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Having swept Tripura, the BJP had made significant gains in Nagaland and Meghalaya, the other two states where assembly elections were held last month (February). Although the BJP with its alliance partner was evenly balanced with its rival in Nagaland, a hung assembly in Meghalaya as well has offered it a chance to be a player in that state as well.

NAGALAND

The BJP- National Democratic Progressive Party (NDPP) alliance is looking at possibility of forming government in Nagaland. In the typically curious political scenario of the state, the outgoing ruling party Naga People’s Front (NPF) is also not averse to allying one again with BJP, though.

Senior BJP leader Ram Madhav had landed in Nagaland’s Dimapur, where he was holding meetings at the airport, according to media reports.

The NPF and NDPP appeared to be locked in a close battle for power in the 60-member Assembly. According to the Election Commission website at 6 pm, the NPF was ahead in 26 seats, the BJP in 11 and the NDPP in 15.

Ahead of this year’s elections, the BJP had parted ways with ally NPF choosing to partner with NPF leader and chief minister TR Zeliang’s arch rival and also his former party colleague Neiphiu Rio, who set up a new party in the NDPP. Neiphiu Rio was named the alliance’s chief ministerial candidate.

As results came in today, Zeliang offered to renew ties with BJP. “Election is election. Sometimes we get unexpected results. But we are confident we will get majority along with our allies. We are continuing our alliance (with the BJP), we have not parted at any point of time. I have two ministers in my cabinet from the BJP. Some leaders of the BJP are in touch with us. Don’t know if NDPP will come back.”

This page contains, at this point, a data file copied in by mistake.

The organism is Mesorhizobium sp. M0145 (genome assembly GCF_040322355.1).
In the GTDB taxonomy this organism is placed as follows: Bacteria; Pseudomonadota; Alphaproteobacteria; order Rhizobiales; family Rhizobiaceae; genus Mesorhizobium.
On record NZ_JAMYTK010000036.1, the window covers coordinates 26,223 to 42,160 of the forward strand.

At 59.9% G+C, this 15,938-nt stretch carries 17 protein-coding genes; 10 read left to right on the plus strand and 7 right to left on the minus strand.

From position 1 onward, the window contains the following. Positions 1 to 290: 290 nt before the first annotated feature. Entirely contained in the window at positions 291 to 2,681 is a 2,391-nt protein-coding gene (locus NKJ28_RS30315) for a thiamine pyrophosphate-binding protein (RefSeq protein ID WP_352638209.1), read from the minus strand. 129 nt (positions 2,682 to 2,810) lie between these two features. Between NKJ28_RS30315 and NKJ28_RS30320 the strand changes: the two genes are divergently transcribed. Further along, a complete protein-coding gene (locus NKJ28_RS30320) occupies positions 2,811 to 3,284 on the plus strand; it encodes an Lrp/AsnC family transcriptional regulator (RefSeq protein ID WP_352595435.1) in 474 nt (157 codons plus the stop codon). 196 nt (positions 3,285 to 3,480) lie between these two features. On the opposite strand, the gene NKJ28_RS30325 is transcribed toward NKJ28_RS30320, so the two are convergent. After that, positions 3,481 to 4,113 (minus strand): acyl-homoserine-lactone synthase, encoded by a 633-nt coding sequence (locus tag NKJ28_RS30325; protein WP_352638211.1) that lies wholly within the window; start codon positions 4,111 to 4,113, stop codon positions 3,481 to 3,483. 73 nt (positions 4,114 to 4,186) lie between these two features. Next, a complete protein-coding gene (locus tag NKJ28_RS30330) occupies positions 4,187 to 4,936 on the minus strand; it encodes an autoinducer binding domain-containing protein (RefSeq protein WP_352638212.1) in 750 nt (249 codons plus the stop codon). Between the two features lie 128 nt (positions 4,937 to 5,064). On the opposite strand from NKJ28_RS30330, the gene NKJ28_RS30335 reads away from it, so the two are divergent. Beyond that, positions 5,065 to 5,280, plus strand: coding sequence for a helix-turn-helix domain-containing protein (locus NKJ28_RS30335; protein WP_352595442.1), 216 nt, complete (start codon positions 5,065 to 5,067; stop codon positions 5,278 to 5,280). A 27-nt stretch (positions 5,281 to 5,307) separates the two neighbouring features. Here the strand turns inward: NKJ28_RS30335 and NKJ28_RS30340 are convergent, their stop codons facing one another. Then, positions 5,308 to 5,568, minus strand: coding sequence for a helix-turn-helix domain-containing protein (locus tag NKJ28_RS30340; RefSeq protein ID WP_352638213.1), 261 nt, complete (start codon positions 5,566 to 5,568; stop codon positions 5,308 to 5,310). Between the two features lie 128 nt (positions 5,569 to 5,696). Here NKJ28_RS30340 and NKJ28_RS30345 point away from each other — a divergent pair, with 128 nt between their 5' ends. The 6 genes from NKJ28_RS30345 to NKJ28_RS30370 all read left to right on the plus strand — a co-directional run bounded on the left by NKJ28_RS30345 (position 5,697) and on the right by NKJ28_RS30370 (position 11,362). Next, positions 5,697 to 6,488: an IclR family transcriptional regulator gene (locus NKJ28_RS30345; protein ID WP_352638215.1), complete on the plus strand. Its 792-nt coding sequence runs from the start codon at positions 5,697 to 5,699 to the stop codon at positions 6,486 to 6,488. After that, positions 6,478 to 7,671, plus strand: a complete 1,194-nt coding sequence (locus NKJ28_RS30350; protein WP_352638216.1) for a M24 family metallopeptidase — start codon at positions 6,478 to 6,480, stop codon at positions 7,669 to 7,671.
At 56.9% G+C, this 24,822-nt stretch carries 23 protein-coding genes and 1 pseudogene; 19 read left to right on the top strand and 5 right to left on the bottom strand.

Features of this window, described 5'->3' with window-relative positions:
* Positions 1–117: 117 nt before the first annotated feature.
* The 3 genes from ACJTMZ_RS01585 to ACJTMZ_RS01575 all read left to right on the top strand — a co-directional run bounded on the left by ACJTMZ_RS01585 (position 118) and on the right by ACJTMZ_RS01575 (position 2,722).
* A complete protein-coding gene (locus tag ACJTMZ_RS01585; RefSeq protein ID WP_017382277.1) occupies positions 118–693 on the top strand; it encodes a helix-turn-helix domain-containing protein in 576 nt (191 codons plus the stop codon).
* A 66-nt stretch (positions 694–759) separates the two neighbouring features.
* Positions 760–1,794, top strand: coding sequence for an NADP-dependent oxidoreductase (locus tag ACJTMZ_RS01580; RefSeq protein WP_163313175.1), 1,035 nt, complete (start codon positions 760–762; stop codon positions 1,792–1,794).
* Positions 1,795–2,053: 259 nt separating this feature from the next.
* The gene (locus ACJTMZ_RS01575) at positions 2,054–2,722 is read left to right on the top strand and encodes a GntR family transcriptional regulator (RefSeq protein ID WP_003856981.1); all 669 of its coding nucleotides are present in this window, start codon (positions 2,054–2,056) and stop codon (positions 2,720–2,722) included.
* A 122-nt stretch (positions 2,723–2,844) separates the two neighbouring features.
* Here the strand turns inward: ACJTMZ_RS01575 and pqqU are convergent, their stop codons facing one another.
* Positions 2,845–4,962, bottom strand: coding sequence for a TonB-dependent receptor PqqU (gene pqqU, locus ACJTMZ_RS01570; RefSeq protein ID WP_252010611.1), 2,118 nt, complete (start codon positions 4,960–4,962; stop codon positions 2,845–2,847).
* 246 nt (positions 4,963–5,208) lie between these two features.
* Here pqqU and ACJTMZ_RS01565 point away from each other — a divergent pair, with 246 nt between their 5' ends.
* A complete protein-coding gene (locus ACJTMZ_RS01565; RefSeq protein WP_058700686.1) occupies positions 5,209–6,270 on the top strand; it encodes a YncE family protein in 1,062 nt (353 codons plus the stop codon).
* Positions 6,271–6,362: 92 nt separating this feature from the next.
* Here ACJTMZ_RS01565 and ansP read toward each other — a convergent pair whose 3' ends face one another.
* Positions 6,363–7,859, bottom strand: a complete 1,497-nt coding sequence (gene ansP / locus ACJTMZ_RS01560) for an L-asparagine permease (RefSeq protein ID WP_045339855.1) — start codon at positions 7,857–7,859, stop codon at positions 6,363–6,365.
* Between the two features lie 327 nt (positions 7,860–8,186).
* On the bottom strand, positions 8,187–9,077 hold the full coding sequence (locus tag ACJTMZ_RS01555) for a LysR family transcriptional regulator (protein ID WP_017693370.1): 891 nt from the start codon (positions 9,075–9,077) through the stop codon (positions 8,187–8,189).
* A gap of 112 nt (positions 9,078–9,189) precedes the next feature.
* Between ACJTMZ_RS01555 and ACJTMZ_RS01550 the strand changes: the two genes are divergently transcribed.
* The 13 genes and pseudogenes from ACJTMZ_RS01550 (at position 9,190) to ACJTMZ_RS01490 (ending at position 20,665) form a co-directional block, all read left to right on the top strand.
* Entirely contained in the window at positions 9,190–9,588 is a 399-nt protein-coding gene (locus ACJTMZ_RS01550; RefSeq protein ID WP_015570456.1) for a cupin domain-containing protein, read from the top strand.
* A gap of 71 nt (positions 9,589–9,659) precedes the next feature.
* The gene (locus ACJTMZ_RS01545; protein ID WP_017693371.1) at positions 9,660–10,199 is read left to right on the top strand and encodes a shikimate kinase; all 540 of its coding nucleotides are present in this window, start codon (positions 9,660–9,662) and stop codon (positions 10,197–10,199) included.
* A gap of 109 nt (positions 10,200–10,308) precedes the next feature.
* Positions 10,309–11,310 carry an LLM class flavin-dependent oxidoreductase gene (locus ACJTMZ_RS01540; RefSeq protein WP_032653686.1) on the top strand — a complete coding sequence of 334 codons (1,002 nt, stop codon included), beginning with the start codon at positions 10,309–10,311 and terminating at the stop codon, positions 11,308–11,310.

“We welcome the BJP if they want to be part of the government,” Zeliang added, claiming that his party is in touch with BJP north east strategists Himanta Biswa Sarma and Kiren Rijiju.

Neiphiu Rio dismissed Zeliang’s claims. “I find it amusing. The NPF had criticised the BJP over the issue of Naga traditions, etc. The BJP will have to decide who their real friends are,” he said.

The NPF concentrated on a regional identity in this election, presenting itself as champions of Nagas. It blamed Rio for creating a situation of instability in the state by forging alliances with the Centre. Meanwhile, the NDPP-BJP alliance tried to take on the role of opposition, calling Zeliang ‘a weak leader’, spearheading the campaign with the slogan “Change is Coming”.

The 2018 Nagaland Assembly elections also gave rise to a debate on the influence of BJP in a Christian-majority state, with the Nagaland Baptist Church Council taking a stance against the party.

The assembly elections held in Nagaland on February 27 witnessed a voter turnout of nearly 75 per cent, reflecting a plunge from the previous 90 per cent in the 2013 assembly elections. Polling was held in 59 of the 60 seats as former chief minister and National Democratic Progressive Party president Neiphiu Rio was elected unopposed from Northern Angami-II A/C after rival Naga People’s Front (NPF) candidate withdrew from the contest.

The NDPP, led by former chief minister Neiphiu Rio had contested 40 seats, while the BJP contested the other 20. Rio’s party is leading in 22 seats, while the BJP is ahead in eight, a gain of seven. The party had won only one seat in 2013.

NPF fielded candidates in 59 seats with the incumbent CM TR Zeliang leading the charge. The party enjoys the support of the National People’s Party (NPP) and the Janata Dal (United). Zeliang had earlier met Governor PB Acharya and submitted a letter of support from the two parties for forming the next government. The letter is crucial in case of a fractured mandate as according to an NPF leader “it was important to communicate to the Governor that NPF also has an alliance” when he decides who to invite first to form the government.